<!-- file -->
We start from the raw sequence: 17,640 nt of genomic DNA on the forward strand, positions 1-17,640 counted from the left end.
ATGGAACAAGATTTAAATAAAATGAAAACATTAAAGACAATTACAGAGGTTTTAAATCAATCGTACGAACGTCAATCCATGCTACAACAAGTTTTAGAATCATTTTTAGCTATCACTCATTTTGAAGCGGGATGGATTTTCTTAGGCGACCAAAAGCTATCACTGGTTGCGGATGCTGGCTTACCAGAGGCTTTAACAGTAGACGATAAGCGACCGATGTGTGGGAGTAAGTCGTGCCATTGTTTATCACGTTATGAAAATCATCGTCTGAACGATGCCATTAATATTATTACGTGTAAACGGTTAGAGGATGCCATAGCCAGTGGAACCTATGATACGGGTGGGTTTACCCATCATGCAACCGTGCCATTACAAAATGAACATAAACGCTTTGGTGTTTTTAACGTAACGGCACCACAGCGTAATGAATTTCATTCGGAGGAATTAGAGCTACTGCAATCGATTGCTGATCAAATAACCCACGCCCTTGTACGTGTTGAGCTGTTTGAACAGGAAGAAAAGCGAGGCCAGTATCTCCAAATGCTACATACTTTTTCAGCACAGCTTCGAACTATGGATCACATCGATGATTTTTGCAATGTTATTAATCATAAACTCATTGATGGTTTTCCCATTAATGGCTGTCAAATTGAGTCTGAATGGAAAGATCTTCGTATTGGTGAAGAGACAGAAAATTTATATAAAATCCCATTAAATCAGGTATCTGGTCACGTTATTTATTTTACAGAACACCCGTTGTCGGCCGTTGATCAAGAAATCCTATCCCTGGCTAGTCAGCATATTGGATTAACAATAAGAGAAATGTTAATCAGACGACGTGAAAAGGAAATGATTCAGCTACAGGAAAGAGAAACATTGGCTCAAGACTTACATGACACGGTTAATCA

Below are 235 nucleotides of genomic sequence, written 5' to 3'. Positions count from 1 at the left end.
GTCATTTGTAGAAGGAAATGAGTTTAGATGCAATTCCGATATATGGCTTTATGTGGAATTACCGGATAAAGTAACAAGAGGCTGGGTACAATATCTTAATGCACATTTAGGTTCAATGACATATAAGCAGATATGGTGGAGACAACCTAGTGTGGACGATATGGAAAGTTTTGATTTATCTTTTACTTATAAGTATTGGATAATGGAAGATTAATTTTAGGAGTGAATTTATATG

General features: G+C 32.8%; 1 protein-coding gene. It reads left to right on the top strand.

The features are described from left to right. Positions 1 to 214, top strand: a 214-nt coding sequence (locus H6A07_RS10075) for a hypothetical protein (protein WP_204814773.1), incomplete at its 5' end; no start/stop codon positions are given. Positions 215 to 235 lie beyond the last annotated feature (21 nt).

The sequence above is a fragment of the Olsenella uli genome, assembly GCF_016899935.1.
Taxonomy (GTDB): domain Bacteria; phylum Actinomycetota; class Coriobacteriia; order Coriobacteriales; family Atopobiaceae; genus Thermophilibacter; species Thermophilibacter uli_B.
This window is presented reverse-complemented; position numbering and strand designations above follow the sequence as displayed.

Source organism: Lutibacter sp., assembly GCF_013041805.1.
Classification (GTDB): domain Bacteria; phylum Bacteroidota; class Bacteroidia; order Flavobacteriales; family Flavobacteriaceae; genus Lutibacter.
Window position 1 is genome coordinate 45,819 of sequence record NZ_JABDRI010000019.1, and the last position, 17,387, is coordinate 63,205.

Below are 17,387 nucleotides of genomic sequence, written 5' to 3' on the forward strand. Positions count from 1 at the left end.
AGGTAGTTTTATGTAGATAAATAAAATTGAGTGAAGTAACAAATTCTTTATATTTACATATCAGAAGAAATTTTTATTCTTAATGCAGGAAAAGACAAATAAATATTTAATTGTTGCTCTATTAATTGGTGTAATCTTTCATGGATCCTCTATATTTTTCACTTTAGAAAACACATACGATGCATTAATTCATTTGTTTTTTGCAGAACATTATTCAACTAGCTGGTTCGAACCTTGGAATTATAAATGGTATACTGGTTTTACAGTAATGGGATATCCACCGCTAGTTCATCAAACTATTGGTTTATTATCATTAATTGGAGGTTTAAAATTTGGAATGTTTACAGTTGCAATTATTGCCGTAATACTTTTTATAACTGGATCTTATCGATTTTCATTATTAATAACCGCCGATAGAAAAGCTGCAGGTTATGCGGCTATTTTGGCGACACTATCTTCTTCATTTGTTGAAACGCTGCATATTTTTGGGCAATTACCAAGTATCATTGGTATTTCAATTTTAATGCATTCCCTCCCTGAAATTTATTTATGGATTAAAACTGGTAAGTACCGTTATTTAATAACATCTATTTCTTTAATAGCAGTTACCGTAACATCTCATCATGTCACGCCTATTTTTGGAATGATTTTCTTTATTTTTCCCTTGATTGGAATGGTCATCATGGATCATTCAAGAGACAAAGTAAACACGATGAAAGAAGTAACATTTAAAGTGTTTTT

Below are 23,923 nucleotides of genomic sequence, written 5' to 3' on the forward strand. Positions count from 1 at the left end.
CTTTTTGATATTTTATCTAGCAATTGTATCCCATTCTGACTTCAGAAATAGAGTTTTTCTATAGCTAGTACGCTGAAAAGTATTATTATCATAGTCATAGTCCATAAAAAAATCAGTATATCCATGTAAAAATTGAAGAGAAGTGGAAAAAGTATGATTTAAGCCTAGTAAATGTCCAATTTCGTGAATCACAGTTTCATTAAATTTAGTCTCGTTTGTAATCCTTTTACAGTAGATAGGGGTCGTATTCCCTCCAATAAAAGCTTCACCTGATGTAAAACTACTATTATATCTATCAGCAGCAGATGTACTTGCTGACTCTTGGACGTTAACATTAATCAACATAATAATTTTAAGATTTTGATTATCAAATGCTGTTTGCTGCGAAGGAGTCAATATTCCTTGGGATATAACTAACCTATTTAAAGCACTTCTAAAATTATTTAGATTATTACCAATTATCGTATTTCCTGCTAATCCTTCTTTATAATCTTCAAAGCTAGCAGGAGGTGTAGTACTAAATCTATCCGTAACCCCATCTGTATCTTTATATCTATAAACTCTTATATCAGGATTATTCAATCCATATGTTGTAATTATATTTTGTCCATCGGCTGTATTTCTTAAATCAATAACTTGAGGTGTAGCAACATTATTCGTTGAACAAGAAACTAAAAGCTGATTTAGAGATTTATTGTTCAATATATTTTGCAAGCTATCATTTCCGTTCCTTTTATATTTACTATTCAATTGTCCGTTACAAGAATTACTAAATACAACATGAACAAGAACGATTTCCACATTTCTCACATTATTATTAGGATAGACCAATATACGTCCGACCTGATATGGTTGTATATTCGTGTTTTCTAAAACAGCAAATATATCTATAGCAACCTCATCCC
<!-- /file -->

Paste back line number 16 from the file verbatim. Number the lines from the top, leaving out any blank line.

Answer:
CTTTTTGATATTTTATCTAGCAATTGTATCCCATTCTGACTTCAGAAATAGAGTTTTTCTATAGCTAGTACGCTGAAAAGTATTATTATCATAGTCATAGTCCATAAAAAAATCAGTATATCCATGTAAAAATTGAAGAGAAGTGGAAAAAGTATGATTTAAGCCTAGTAAATGTCCAATTTCGTGAATCACAGTTTCATTAAATTTAGTCTCGTTTGTAATCCTTTTACAGTAGATAGGGGTCGTATTCCCTCCAATAAAAGCTTCACCTGATGTAAAACTACTATTATATCTATCAGCAGCAGATGTACTTGCTGACTCTTGGACGTTAACATTAATCAACATAATAATTTTAAGATTTTGATTATCAAATGCTGTTTGCTGCGAAGGAGTCAATATTCCTTGGGATATAACTAACCTATTTAAAGCACTTCTAAAATTATTTAGATTATTACCAATTATCGTATTTCCTGCTAATCCTTCTTTATAATCTTCAAAGCTAGCAGGAGGTGTAGTACTAAATCTATCCGTAACCCCATCTGTATCTTTATATCTATAAACTCTTATATCAGGATTATTCAATCCATATGTTGTAATTATATTTTGTCCATCGGCTGTATTTCTTAAATCAATAACTTGAGGTGTAGCAACATTATTCGTTGAACAAGAAACTAAAAGCTGATTTAGAGATTTATTGTTCAATATATTTTGCAAGCTATCATTTCCGTTCCTTTTATATTTACTATTCAATTGTCCGTTACAAGAATTACTAAATACAACATGAACAAGAACGATTTCCACATTTCTCACATTATTATTAGGATAGACCAATATACGTCCGACCTGATATGGTTGTATATTCGTGTTTTCTAAAACAGCAAATATATCTATAGCAACCTCATCCC